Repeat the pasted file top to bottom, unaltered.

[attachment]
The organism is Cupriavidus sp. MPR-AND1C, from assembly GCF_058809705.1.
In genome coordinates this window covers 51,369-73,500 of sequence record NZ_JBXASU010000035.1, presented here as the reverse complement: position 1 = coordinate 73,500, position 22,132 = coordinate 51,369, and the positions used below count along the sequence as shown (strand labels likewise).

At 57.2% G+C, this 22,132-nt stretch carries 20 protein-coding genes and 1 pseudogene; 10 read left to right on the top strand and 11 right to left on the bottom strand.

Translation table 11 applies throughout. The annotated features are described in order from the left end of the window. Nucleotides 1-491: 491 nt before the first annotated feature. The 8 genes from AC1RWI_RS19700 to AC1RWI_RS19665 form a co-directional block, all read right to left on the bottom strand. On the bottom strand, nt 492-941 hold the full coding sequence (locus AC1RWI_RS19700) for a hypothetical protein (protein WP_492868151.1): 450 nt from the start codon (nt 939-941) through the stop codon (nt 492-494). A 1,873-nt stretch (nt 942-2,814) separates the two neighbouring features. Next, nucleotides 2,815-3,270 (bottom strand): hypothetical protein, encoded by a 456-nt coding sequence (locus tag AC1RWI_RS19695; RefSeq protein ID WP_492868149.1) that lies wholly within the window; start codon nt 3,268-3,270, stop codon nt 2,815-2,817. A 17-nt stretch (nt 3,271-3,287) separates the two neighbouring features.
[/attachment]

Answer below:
The organism is Cupriavidus sp. MPR-AND1C, from assembly GCF_058809705.1.
In genome coordinates this window covers 51,369-73,500 of sequence record NZ_JBXASU010000035.1, presented here as the reverse complement: position 1 = coordinate 73,500, position 22,132 = coordinate 51,369, and the positions used below count along the sequence as shown (strand labels likewise).

At 57.2% G+C, this 22,132-nt stretch carries 20 protein-coding genes and 1 pseudogene; 10 read left to right on the top strand and 11 right to left on the bottom strand.

Translation table 11 applies throughout. The annotated features are described in order from the left end of the window. Nucleotides 1-491: 491 nt before the first annotated feature. The 8 genes from AC1RWI_RS19700 to AC1RWI_RS19665 form a co-directional block, all read right to left on the bottom strand. On the bottom strand, nt 492-941 hold the full coding sequence (locus AC1RWI_RS19700) for a hypothetical protein (protein WP_492868151.1): 450 nt from the start codon (nt 939-941) through the stop codon (nt 492-494). A 1,873-nt stretch (nt 942-2,814) separates the two neighbouring features. Next, nucleotides 2,815-3,270 (bottom strand): hypothetical protein, encoded by a 456-nt coding sequence (locus tag AC1RWI_RS19695; RefSeq protein ID WP_492868149.1) that lies wholly within the window; start codon nt 3,268-3,270, stop codon nt 2,815-2,817. A 17-nt stretch (nt 3,271-3,287) separates the two neighbouring features.